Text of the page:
Highly entertaining YA thriller

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I always love a good “rich people being rich people” satire, and while The Legacies doesn’t reinvent the wheel, Goodman weaves a fun thriller that had me rapidly turning the pages. The characters are wonderfully messy, and there’s a refreshing multigenerational arc that I rarely see as elaborated as it is in this book. Beyond just rich people being bad, Goodman deftly handles how the upper class elite continuously exploits the working class, as well as how that entitlement is passed on to their heirs.

The Legacies begins the moment the police arrive at the secretive Legacy Club, where a body has been found and Bernie Kaplan, the daughter of a New York socialite and big-shot lawyer, is the one with blood on her hands. This cold open works great by building suspense, and I really liked how the victim’s identity is kept a secret as well. This adds an additional mystery element; whereas most thrillers spend time exploring the potential murders and their motives, Goodman asks if, maybe, the victim deserved their tragic end. While I was able to guess the murderer’s identity early on, I think the true twist/revelation (or at least the one that had me clapping a hand over my mouth in shock) was revealing the victim and really elevates the book’s interrogation of social class and privilege. I loved that Goodman was able to tackle some more difficult topics without losing the clear satirical edge.

Though the writing wasn’t particularly notable and some of the tropes were familiar to me as a casual YA thriller reader, the three POV characters were all fun to follow. Working-class scholarship student Tori Tasso was my favorite, especially because I related to her the most. Refreshingly, although her backstory does somewhat play into the “dead mother” trope, Goodman takes time to explore the effects of her mother’s death on Tori’s widowed father and avoids stereotyping him as a workaholic-turned-abuser, unlike most adult thrillers. Her arc also includes a fascinating commentary on how the legal system enables the elites. Tori’s world is effortlessly diverse: she’s a queer Greek-American with a Japanese girlfriend, Joss. I really liked Joss’s character—she’s supportive but blunt and not afraid to be honest with her girlfriend, though Goodman’s use of the word “cute” to describe her felt like it was feeding into a stereotype about Japanese girls and made me wince.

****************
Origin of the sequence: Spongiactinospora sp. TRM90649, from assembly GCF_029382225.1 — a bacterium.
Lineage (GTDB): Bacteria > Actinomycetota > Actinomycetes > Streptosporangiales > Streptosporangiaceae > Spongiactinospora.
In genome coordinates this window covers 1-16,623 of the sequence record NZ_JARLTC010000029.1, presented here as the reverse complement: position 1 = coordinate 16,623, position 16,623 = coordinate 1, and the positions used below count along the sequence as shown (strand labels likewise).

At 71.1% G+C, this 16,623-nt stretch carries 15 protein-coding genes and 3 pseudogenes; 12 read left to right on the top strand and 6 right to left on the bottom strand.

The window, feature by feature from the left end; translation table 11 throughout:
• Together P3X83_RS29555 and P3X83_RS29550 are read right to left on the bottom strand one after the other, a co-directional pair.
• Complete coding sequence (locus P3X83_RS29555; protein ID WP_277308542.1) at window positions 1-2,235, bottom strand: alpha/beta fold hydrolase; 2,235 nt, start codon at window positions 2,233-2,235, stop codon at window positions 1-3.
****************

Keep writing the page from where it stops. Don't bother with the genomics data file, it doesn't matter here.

Bernie is the magnetic Queen B-type stock character, but I really enjoyed her character arc as she realizes her special relationship with her (now-missing) mother may have been more codependent and exploitative than she initially thought. She’s a more straightforward character that lacks the nuances I found in Tori, but her introspective growth felt authentic, especially when she begins to go outside her privileged bubble to befriend Tori. Her disillusionment with her wealthy childhood was a bit too instantaneous for my liking, but I liked the emotional aspect.

The last POV character, Isobel Rothcraft, is the stereotypical unhinged teen in the vein of HBO’s Euphoria. She’s an unstable artistic genius whose wealth has enabled her addictions to alcohol and opioids as people turn a blind eye to her. I felt that Isobel could have been a good vehicle to explore these issues, but she was too one-sided for my liking as she just got drunk or high throughout the entire book. I did like that she eventually realized her problems and sought help, but like the rest of the book, felt a tad rushed to be believable.

Despite my reservations about the characters, The Legacies was still wildly entertaining and kept me engaged throughout. The ending is nice and tidy (perhaps too easily resolved), but a nice open-ending grants the characters closure while leaving the door open for a prequel or spin-off.

Content warnings for addiction and relapse (alcohol, drugs/opioids), nausea and alcohol-induced throwing up, death of a parent (off-page but mentioned throughout in non-graphic detail), hospital malpractice, grief and depression, implied relationship and sexual manipulation, consent issues (no physical abuse or rape), broken limbs and mild gore (a person dies after falling from a roof), blood